In Italy, as of 2016, stealing a small amount of food in a moment of necessity is not a crime.
This came off the back of a case involving a man at a supermarket who paid for breadsticks and attempted to leave with cheese and sausages in his pocket, to the value of €4.07. He was initially sentenced to a €100 fine and 6 months imprisonment.
The court found that the food was taken "in the face of the immediate and essential need for nourishment", ruling that in this case "humanity is more important than punishment, that the right to survival prevails over property". The Italian Court of Cassation judgement "reminds everyone that in a civilised country not even the worst of men should starve".
In how many other instances can we argue for the right for survival over property? What would be the implications for taking this view further, and would they be positive? Considering this, How might we be able to address the issue of empty investment properties, squatting, unaffordable medications and waiting lists for essential services that are months long? Rather than an adversarial, legislative imperative created in courtrooms, is it possible to create a culture in the community that see's the right to survival as an important right for all of us? If we had a cultural imperative to look after one another, how might we then manage our resources for the good of us all, taking into account the needs, desires and expectations of both property owners and those in need.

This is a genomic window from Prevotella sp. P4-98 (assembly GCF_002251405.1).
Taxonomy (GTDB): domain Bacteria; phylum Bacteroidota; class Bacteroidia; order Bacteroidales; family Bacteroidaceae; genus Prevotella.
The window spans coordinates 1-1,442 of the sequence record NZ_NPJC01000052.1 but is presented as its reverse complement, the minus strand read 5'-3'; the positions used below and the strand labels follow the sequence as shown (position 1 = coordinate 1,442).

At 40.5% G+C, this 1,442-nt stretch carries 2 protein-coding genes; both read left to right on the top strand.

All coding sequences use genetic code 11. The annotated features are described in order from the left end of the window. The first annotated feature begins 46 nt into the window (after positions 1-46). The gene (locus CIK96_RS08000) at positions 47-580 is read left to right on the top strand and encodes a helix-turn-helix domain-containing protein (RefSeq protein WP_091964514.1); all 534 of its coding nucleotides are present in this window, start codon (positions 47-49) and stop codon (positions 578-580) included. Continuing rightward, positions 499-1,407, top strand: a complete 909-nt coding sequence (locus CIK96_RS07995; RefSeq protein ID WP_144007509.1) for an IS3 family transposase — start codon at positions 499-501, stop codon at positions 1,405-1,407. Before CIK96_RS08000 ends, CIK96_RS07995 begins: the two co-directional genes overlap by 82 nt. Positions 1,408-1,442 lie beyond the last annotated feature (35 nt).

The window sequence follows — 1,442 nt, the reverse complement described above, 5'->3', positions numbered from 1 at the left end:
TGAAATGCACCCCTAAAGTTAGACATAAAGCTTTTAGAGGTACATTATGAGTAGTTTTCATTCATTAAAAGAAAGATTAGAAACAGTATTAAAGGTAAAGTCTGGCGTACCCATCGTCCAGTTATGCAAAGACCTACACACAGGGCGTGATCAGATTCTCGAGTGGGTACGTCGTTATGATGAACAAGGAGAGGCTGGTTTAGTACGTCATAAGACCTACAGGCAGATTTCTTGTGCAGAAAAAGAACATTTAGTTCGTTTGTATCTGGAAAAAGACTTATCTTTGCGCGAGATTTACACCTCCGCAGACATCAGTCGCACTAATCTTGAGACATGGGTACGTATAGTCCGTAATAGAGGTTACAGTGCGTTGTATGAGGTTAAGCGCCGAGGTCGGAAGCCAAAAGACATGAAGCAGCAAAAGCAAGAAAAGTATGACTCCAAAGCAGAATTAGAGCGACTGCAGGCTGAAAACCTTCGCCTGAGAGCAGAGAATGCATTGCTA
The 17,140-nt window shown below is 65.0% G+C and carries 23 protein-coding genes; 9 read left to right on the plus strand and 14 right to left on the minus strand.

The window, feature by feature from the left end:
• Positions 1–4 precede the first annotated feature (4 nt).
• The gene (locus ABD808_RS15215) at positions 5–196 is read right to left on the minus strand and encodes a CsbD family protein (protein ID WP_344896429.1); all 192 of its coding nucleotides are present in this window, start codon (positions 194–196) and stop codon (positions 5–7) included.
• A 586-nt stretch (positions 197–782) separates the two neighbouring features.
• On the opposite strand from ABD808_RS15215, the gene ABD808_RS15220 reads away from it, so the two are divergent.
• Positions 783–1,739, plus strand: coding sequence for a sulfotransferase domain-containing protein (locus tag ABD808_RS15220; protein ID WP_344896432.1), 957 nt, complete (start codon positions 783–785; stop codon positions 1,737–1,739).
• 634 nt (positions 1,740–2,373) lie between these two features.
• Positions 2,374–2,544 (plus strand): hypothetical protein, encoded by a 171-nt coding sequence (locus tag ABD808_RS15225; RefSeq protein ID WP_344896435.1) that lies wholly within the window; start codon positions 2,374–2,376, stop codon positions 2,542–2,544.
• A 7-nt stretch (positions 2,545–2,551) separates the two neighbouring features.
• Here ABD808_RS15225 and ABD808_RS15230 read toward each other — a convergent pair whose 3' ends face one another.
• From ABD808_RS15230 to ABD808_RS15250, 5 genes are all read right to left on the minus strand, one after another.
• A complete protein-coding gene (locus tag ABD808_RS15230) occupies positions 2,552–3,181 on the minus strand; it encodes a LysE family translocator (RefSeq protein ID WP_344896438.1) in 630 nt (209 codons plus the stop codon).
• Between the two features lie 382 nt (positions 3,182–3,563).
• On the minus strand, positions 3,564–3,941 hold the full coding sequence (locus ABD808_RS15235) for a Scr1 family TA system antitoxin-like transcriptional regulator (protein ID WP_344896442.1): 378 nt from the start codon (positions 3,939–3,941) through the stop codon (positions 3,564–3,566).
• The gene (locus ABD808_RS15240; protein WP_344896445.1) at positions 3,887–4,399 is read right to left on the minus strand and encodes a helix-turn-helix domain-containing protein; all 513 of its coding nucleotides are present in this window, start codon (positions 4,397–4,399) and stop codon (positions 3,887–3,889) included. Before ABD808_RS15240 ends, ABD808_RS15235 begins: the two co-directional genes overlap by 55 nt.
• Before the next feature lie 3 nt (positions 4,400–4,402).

Given the strength of each person’s sense of self-preservation, is six months in prison and a €100 fine really a deterrent to a starving man? Does the cost of arrest, prosecution and holding this man in remand & prison really justify not simply having mechanisms in place to ensure he never has to steal €4 of food in the first place? Do situations like this encourage us to look for prevention and support systems over and above intervention and punishment systems?
1 in 10 people in Italy are unemployed, if there aren’t enough jobs for 10% of the population to work, should it be the responsibility of the remainder of the employed population to contribute to their upkeep while the economy rallies? We believe that it makes sense, not only morally, but fiscally. By engaging and effectively managing resources, we are able to provide for people in need without it necessarily costing more than prison, courts, policing, hospitalisations or late-stage interventions. Consider even the cost to the supermarket to pursue this man for a crime. If it takes a few moments of their time to answer questions, surely that costs more in wages than the €4 of food in his pocket. Perhaps even the margins on the food he paid for, contributes to the cost of the food he was unable to pay for.
At the Just Be Nice Project, we create innovative ways to assist in the management of property and distribution of excess and available resources to those in need. With voluntary contributions and engagement from our partners, we are working towards a day when people in need, get the help they need, when they need it, for as long as they need it. Regardless of how they come into hardship in the first place.
We agree. “In a civilised country, not even the worst of men should starve.”
Just Be Nice
A collection of articles relevant to pursuing the effective execution of altruism in the search for equality of opportunity.